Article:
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Document Type

Open Access Thesis

Embargo Period

12-6-2016

Degree Program

Environmental Conservation

Degree Type

Master of Science (M.S.)

Year Degree Awarded

2017

Month Degree Awarded

February

Abstract

Golden dorado (Salminus brasiliensis, Cuvier, 1816) is increasing in popularity as a target for recreational anglers practicing catch-and-release (C&R) in northern Argentina and bordering countries. However, to date no research has looked at the potential social and ecological implications of growth in this recreational fishery. The first manuscript of this thesis assessed the consequences of C&R on golden dorado captured by anglers on the Juramento River in Salta, Argentina. This evaluation examined physical injury, physiological stress, reflex impairment, and short term post-release behavior to develop a clear set of evidence-based best practices for C&R. In addition, the Juramento River has limited resources for formal enforcement of angling practices. Consequently, the second manuscript of this thesis surveyed the social-ecological factors that predict anglers’ willingness to play important sanctioning roles (i.e. self-policing) to improve best practices adoption. We obtained results that showed a combination of intrinsic values, demographics, and fishing practices predicted anglers’ willingness to to sanction others. Taken together, the two body chapters of this thesis highlight the important role of addressing both ecological and social barriers to conservation in C&R fisheries.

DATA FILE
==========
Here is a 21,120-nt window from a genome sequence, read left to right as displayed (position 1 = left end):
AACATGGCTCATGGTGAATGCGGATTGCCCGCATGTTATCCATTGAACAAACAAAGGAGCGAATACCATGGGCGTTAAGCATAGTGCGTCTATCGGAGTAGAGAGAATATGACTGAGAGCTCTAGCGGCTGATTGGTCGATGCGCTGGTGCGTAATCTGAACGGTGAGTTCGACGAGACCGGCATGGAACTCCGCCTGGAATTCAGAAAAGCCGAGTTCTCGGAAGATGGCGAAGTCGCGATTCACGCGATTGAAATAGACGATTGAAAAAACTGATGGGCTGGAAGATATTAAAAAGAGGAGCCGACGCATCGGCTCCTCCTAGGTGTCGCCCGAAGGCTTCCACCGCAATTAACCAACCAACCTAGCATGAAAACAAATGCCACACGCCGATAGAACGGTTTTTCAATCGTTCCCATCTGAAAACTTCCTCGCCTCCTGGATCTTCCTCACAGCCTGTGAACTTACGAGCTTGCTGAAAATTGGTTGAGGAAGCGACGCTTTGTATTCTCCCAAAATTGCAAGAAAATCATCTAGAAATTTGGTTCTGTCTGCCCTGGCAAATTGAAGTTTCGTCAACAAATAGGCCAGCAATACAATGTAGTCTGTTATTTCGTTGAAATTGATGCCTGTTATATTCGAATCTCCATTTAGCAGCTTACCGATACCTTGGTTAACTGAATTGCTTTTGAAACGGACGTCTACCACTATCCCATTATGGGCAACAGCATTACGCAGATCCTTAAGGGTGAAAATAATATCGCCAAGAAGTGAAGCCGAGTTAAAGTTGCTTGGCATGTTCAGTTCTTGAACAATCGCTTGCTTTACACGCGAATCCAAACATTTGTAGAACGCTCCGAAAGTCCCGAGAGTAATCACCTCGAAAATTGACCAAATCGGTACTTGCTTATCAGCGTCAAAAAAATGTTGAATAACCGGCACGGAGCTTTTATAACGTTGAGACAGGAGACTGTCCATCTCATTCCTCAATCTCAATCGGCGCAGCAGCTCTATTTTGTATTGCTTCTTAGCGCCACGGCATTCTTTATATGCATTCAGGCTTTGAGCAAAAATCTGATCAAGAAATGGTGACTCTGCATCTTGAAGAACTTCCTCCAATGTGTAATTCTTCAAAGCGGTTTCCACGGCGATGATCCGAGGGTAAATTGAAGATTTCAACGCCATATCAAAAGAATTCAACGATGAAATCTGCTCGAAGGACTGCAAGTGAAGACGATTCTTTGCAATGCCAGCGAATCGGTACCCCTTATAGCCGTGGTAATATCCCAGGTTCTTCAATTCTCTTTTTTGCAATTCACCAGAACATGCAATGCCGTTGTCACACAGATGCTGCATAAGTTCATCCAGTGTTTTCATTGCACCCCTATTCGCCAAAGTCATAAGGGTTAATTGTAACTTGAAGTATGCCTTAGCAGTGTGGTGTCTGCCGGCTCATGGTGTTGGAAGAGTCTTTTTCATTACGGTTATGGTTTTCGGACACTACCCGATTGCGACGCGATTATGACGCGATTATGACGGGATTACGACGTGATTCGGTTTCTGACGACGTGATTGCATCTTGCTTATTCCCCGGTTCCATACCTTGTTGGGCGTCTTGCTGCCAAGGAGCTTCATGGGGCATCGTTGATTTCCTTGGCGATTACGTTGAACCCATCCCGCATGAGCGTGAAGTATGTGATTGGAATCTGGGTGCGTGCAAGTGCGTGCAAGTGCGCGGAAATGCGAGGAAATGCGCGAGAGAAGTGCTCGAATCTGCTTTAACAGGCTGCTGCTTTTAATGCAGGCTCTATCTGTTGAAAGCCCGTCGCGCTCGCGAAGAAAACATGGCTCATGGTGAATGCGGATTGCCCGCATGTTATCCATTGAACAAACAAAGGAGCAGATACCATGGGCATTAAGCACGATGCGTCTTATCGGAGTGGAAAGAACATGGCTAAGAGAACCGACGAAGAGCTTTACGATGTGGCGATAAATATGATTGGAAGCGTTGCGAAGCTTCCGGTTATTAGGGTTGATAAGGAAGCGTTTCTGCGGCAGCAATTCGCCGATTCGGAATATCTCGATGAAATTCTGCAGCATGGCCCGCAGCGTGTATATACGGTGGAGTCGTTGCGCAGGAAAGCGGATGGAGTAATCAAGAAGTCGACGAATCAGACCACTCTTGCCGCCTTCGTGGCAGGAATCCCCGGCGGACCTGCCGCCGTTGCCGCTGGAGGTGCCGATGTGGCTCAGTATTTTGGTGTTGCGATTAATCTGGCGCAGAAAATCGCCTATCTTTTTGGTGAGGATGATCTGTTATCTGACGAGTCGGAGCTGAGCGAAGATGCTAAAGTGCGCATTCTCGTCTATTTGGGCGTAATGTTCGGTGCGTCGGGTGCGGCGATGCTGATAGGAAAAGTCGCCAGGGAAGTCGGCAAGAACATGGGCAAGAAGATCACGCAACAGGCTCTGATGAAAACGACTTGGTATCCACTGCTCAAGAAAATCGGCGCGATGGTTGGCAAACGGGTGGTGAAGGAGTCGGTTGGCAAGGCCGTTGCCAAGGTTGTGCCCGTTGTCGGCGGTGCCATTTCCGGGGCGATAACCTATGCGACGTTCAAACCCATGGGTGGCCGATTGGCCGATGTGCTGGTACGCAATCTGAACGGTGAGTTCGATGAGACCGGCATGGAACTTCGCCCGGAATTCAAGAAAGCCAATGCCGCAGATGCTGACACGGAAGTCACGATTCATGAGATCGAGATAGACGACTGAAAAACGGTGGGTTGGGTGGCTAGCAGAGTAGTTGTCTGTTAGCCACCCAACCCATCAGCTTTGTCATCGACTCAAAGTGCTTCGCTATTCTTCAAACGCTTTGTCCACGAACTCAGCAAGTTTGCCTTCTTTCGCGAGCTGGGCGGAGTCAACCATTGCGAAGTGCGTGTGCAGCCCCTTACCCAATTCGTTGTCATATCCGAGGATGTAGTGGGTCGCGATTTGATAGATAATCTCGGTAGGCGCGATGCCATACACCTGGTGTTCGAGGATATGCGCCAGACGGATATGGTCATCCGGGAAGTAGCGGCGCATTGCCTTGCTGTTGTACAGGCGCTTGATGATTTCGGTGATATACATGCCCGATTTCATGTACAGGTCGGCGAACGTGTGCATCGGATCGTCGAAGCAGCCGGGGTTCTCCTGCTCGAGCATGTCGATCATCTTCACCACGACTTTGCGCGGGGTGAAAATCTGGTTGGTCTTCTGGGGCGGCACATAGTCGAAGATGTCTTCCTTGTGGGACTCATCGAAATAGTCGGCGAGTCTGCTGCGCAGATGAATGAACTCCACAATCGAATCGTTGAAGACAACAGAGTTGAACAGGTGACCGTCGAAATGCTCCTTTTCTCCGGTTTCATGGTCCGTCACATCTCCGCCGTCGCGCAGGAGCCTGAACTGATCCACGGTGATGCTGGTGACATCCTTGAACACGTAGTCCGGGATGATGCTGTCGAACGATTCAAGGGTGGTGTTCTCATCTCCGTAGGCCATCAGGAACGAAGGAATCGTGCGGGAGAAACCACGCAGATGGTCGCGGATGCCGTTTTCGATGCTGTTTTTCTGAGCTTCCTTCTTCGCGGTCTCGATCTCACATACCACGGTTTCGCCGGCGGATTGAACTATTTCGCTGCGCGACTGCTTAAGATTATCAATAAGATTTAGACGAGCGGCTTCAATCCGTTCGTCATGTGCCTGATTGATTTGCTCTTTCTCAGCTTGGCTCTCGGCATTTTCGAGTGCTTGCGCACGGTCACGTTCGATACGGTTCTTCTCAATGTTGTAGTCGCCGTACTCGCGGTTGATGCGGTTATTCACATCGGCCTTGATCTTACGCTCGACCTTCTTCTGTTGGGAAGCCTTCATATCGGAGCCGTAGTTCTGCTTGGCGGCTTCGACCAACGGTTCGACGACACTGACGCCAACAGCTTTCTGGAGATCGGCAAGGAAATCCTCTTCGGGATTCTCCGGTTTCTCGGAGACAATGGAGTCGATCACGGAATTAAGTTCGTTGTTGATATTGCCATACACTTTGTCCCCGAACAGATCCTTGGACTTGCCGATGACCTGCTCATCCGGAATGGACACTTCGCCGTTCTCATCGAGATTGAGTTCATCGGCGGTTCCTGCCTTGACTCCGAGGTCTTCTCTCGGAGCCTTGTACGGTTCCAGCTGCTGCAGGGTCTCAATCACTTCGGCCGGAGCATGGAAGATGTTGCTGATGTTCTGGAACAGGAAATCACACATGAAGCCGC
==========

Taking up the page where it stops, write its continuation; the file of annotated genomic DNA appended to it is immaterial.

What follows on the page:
First Advisor

Andy J. Danylchuk

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